Time for Afro-Caribbeans to play the long game and leave the #Caribbean

I was born in the Caribbean, so its difficult to say this but it may be time for Afro-Caribbeans to abandon this European outpost in the armpit of the Atlantic. It is easy to put aside nostalgic feelings about the place or abandon the awestruck feeling you get when taking in the areas natural beauty when you remember that the Caribbean is a European construct developed in part by clearing out its native Carib and Arawak Indian inhabitants while using the cheap labor provided by African, Indian, and Irish slavery and indentured servitude.

I would argue that there is nothing “African” about the Caribbean save a few bedtime stories courtesy of a West African spider-man and percussion-driven, African inspired kaiso music. The Caribbean’s architecture, monetary system, and legal system are all derived by European minds for the continued protection of the European financial and business interests that remain in post-colonial Caribbean.

As a European outpost with little in natural resources and much in poverty, there is next to nothing to exploit economically. Independent nations can only live on the lifelines provided by the World Bank and its alphabet soup derivatives but for only so long. You can’t live off of nostalgia and emotions for a place that you didn’t create or own little to nothing of. We didn’t build the beaches. We don’t own the hotels. We don’t own the oil companies or refineries.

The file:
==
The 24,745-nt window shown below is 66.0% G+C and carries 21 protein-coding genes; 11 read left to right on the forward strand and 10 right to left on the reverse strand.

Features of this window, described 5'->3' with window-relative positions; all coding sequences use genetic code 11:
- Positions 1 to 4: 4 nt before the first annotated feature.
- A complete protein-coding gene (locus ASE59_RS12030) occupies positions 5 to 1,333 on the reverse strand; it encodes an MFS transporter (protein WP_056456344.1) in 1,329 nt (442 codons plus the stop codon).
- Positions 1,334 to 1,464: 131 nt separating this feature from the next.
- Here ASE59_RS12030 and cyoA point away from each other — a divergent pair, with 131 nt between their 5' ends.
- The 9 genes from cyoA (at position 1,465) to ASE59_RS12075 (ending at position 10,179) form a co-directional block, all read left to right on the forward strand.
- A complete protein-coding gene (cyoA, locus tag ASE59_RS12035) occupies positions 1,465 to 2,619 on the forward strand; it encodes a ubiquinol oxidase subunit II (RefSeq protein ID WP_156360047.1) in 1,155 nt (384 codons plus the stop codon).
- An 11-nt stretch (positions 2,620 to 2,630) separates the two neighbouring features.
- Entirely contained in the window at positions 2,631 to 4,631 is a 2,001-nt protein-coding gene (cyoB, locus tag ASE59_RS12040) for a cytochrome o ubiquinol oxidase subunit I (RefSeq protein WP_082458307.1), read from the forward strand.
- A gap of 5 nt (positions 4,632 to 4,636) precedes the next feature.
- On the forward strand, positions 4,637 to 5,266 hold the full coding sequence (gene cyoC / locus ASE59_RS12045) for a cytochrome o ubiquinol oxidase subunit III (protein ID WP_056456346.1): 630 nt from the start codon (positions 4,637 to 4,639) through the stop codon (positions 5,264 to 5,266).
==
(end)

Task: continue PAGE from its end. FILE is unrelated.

What we do own is an opportunity to reconnect, to close the circle by exploring the opportunities on the continent to which we can trace a significant portion of our DNA—Africa. For those Afro-Caribbeans who have accumulated a level of skill and expertise, this is an opportunity to leverage expertise and capital in an area of the world that desperately needs our contribution.

I am not naive about the challenges of readjustment, realignment, and acclimation.  It took centuries to change the emotional filters of a people of African descent, so much so that the vast majority of Afro-Caribbean people would scoff at the idea of a return. We have to consider what are the benefits of trying to scrabble a life from beautiful but resource lacking rocks, especially when whatever profit is accumulated isn’t flowing to us, but to European masters and the World Bank.

About Alton Drew

Alton Drew brings a straight forward and insightful brand of political market intelligence. Alton Drew graduated from the Florida State University with a Bachelor of Science in economics and political science (1984); a Master of Public Administration (1993); and a Juris Doctor (1999). You can also follow Alton Drew on Twitter @altondrew.
This entry was posted in capital, Caribbean, Economy, Ghana, human rights, Immigration, Ivory Coast, Nigeria, Political Economy, poverty, trade, U.S. Virgin Islands, West Africa and tagged , . Bookmark the permalink.

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